That example is just scratching the surface of the reactions you get when you question someone's identity in more direct ways. As The Latinist has noted, questions about a truely held belief are experienced as questions and judgements about who you are to believe such a thing. It may be possible to separate the person from the belief. It's a lot harder to do when you are the person who holds the belief.
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Offline John Albert

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Re: Does Criticism of Religion Amount to an Attack on the Faithful?
« Reply #44 on: March 22, 2019, 03:35:42 PM »
I think the title given to this thread is not a fair representation of the claims that I and others have made.

Arthwollipot has said:

         
in my experience there is very often an issue, particularly where religion is concerned, where an attack on the ideology is perceived as a personal attack on the self. Religion can be so much a part of a person's self-image and identity that it isn't as easy to "love the faithful, hate the faith" as people think it should be.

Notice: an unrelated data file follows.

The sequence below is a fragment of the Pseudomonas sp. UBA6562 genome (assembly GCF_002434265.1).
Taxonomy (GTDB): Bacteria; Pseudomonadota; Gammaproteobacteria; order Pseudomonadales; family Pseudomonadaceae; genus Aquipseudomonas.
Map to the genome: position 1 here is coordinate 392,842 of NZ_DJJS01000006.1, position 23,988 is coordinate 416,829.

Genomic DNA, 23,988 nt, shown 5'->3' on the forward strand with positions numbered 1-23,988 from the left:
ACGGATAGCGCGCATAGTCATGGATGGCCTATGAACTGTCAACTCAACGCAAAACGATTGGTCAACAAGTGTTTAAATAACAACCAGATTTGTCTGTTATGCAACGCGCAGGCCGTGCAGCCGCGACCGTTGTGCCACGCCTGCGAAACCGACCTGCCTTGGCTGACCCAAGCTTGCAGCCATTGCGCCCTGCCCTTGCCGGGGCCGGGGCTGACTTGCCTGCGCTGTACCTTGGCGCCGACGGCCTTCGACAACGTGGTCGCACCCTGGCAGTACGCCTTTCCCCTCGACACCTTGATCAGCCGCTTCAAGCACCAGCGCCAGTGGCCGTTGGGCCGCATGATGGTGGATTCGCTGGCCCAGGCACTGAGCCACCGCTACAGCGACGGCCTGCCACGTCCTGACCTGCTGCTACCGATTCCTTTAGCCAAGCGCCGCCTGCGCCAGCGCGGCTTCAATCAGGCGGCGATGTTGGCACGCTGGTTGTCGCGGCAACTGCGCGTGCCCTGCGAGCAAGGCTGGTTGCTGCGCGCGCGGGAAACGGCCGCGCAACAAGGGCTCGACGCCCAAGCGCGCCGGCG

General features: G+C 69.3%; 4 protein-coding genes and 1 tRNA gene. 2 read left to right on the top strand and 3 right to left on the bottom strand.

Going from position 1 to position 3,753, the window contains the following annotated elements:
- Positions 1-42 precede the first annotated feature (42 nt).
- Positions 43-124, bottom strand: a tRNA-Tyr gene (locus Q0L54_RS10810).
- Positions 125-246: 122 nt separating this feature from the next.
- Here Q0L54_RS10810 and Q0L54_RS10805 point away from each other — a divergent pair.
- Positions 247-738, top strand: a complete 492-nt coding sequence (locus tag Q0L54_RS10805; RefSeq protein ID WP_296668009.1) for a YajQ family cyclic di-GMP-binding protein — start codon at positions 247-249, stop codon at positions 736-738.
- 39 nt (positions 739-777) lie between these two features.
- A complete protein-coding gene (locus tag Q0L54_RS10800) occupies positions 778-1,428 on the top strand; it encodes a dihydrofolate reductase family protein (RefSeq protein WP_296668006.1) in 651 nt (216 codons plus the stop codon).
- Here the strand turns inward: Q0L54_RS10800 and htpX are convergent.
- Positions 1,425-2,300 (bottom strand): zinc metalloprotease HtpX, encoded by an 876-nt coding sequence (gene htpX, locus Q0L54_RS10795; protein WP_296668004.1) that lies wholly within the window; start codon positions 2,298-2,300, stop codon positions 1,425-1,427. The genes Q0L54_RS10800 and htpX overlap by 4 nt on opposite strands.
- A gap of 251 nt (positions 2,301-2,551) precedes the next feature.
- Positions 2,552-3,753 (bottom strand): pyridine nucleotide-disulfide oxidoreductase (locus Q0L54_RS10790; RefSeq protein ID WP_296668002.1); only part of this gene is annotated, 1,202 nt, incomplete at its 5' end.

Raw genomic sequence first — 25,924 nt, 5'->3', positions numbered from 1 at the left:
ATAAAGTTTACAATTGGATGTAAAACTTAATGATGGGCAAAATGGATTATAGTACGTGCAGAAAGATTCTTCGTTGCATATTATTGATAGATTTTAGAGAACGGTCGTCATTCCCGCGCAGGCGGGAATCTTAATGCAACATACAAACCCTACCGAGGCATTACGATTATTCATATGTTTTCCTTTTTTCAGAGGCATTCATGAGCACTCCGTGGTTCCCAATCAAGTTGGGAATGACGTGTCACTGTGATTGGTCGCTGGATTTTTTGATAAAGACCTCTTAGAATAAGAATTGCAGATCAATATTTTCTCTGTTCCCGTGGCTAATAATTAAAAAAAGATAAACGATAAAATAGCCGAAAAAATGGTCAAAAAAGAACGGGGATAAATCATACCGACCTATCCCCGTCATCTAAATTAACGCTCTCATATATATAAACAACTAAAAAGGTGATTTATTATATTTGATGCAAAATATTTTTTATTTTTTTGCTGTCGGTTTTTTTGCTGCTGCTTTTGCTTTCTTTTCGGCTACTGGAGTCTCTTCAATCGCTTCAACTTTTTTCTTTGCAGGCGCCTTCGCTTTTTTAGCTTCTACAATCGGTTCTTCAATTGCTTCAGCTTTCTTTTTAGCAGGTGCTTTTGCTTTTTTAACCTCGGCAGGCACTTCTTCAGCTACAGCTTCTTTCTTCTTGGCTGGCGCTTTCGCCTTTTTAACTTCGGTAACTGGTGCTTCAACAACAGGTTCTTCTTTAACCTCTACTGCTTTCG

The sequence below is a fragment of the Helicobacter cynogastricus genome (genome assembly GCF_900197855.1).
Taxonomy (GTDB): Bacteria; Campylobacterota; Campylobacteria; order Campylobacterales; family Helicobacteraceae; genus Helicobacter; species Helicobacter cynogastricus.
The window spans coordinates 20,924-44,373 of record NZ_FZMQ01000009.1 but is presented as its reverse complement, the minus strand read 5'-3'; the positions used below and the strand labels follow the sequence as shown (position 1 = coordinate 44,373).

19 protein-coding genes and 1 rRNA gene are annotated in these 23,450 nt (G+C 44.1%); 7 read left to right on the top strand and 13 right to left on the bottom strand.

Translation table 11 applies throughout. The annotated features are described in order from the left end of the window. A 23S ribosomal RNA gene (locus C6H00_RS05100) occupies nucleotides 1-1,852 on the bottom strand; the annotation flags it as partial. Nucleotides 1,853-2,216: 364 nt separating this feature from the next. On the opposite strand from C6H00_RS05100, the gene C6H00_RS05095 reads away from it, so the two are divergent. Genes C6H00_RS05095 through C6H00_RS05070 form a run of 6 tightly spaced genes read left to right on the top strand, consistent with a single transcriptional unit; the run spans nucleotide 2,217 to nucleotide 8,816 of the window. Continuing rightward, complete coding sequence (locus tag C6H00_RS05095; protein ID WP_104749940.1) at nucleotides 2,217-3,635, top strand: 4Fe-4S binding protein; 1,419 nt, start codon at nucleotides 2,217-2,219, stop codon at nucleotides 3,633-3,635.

Then The Latinist took it a step further, and said:

         
it is not reasonable to expect a religious person not to feel personally attacked when you attack something so fundamental to their sense of self as their religion.

To criticize their beliefs is to criticize them personally, as surely as would be criticizing another person's race or sexual identity.

My argument is against the claim that criticizing beliefs, especially deeply held religious ones, is separable from criticism of the individual who holds those beliefs.

you should not pretend that doing so is not a personal attack on the holders of those beliefs; it necessarily is.

So as you can see, it's not really a strawman after all.
« Last Edit: March 22, 2019, 07:12:21 PM by John Albert »